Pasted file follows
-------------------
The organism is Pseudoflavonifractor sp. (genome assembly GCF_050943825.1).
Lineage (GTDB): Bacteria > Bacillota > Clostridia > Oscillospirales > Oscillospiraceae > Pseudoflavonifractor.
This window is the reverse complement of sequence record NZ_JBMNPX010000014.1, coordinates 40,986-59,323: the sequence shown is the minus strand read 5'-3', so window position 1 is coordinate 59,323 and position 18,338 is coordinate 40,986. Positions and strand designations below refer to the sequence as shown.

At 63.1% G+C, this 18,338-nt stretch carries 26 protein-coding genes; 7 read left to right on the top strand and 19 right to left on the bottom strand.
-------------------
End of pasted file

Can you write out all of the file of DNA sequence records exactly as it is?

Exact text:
The organism is Pseudoflavonifractor sp. (genome assembly GCF_050943825.1).
Lineage (GTDB): Bacteria > Bacillota > Clostridia > Oscillospirales > Oscillospiraceae > Pseudoflavonifractor.
This window is the reverse complement of sequence record NZ_JBMNPX010000014.1, coordinates 40,986-59,323: the sequence shown is the minus strand read 5'-3', so window position 1 is coordinate 59,323 and position 18,338 is coordinate 40,986. Positions and strand designations below refer to the sequence as shown.

At 63.1% G+C, this 18,338-nt stretch carries 26 protein-coding genes; 7 read left to right on the top strand and 19 right to left on the bottom strand.